Hiitola also gives a nice treatment of the comparative merits of vector versus raster images. A balanced discussion. Plus, she shows more usefully how to combine these. Essentially, pure photographs are fundamentally raster in nature, while text and geometric graphics can and perhaps should be vectorised, provided that they do not overlay a photo.

You also learn that Inkscape lets you read and write to PDF files. Important for compatibility with other programs.

The chapter on making paths, especially using a Bezier tool, is quite detailed. Perhaps more so than texts on other vector graphics methods. A chance to really learn thoroughly Beziers.
3 of 3 people found the following review helpful
Reviewed "Inkscape Beginner's Guide" on my blog 6 Oct 2012
By Penguin Pete - Published on Amazon.com
Format: Paperback
Hi there, I'm known around the Inkscape community as "Penguin Pete", and you may have stumbled upon one or two of my Inkscape tutorials online. I decided to check this guide out to (a) see what I'd missed in teaching myself Inkscape, and (b) see if I could recommend it for new users.

> "Inkscape Beginner's Guide is very good at providing clear, step-by-step instructions and pacing everything so that even the rawest new user can follow along." ... "The guide also keeps the technobabble to a minimum in a fresh, clear writing style that only explains what's absolutely necessary. It also provides a few nice examples for laying out a postcard, web page, brochure, and other practical applications for office-level work. I wouldn't hesitate to recommend it for the new user."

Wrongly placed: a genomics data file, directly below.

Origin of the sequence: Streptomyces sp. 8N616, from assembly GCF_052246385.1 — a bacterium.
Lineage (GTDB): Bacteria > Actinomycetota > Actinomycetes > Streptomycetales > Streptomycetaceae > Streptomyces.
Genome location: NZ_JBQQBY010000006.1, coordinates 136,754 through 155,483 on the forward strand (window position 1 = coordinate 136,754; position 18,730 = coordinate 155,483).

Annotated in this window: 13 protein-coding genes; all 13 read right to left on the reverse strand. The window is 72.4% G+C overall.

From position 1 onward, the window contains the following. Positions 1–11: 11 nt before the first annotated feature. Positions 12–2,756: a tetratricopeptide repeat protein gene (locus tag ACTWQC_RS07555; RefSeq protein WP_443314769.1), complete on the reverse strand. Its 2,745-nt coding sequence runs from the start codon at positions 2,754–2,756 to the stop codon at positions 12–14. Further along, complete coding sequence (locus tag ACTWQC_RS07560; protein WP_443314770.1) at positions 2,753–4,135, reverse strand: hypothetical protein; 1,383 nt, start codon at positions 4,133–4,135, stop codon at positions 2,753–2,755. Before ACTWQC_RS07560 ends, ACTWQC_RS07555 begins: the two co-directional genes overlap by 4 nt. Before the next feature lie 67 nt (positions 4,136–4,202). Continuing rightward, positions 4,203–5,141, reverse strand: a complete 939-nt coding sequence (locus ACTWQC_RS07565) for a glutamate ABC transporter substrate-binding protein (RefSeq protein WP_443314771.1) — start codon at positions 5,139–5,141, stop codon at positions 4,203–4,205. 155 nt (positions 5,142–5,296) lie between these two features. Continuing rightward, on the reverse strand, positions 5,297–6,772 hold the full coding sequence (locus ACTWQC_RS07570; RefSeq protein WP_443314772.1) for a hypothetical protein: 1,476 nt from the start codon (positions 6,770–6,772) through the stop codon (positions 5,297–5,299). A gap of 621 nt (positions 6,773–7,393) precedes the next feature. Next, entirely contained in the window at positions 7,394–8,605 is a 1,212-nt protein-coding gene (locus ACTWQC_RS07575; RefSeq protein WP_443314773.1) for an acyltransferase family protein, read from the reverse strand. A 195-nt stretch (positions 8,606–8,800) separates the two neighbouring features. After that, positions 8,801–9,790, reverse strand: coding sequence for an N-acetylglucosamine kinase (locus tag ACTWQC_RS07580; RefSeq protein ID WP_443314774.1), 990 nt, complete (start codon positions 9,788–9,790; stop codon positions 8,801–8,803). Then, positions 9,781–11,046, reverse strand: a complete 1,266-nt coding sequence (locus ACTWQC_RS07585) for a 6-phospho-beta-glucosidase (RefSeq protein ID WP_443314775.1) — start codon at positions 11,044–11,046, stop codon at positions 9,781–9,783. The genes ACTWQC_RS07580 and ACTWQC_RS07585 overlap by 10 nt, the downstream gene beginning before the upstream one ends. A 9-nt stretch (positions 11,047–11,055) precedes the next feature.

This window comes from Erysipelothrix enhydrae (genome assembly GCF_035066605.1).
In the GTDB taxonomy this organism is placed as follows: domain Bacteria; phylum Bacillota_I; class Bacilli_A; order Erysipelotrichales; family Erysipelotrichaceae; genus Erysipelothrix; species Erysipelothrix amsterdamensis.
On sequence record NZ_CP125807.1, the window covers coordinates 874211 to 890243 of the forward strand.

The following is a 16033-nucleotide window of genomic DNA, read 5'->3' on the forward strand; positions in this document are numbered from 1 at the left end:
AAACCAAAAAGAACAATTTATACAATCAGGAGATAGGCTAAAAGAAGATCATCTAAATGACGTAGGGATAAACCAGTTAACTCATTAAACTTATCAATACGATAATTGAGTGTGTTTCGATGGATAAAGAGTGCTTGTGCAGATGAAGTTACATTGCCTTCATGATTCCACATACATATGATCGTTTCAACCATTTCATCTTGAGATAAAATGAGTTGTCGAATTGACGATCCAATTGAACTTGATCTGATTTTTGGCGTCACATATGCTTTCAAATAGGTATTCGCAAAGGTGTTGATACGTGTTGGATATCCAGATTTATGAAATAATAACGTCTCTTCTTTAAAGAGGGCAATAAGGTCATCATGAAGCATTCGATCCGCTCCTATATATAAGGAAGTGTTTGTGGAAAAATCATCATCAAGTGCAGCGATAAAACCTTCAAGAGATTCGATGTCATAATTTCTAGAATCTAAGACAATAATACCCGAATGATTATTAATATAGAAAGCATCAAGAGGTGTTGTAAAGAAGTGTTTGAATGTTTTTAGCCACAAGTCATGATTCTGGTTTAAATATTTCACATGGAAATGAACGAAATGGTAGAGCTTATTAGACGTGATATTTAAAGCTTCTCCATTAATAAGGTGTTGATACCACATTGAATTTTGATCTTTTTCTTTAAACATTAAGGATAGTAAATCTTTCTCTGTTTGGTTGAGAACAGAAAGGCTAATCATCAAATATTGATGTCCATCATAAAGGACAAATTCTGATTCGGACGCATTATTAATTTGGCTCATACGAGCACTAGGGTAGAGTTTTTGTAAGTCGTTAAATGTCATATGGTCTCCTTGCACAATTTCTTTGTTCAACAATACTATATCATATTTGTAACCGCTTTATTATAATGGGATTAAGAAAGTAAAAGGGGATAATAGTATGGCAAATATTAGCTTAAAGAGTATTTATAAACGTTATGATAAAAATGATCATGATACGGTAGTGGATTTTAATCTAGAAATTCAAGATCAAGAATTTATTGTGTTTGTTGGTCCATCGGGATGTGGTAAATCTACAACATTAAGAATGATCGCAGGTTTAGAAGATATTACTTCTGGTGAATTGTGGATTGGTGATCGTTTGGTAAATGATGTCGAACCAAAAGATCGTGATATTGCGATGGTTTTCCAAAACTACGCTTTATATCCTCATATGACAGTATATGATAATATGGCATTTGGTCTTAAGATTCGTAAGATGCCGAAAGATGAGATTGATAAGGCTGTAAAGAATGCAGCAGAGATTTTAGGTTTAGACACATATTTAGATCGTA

Read the full review here: [...]
2 of 2 people found the following review helpful
Great for the beginner 1 Oct 2012
By Paradasia - Published on Amazon.com
Format: Paperback
This book is great for the complete beginner. I wish I had read this book about 6 years ago, when I was first playing around with Inkscape and other graphic design tools. The website promises "Real world examples show you how to create everything from paths, complex shapes, to stylized text." It's true: Hands-on tutorials and real examples, complete with screenshots and images, are the meat of the book. As a bonus, you get a general introduction to some graphic design concepts is woven into the book. It covers things you really need to know when using Inkscape; vector vs. raster graphics, how SVG and other file formats work, and how to organize a graphic design project.
For a more details about this book, check out my review here: [...]
2 of 2 people found the following review helpful
Go from knowing nothing about vector drawing to a confident, well experienced user! 1 Oct 2012
By C. Moeller - Published on Amazon.com
Format: Paperback
Inkscape is a vector drawing program, much like Illustrator, but free AND open sourced. This book is very detailed, assuming you know knowing of vector drawing, and possibly of any kind of digital drawing. It starts out very slow, describing what vector graphics actually are, how to install Inkscape, ect. Then it actually allows you to explore the interface by small little projects, such as basic drawing tools, starting to modify objects, using layers, and stylizing text. Towards the end, it starts touching on topics most well experienced vector artists use on a daily basis, or haven't even discovered yet, such as using filters to stylize your objects, different options for stylizing text, and making custom looking text, as well as manipulating nopn-vector images inside of inkscape, and even using the XML editor to directly modify the SVG, which gives you an intro into how shapes are actually stored, which can of course be used by different programs (such as HTML5's `canvas' tag), due to it being an open format for vector graphics.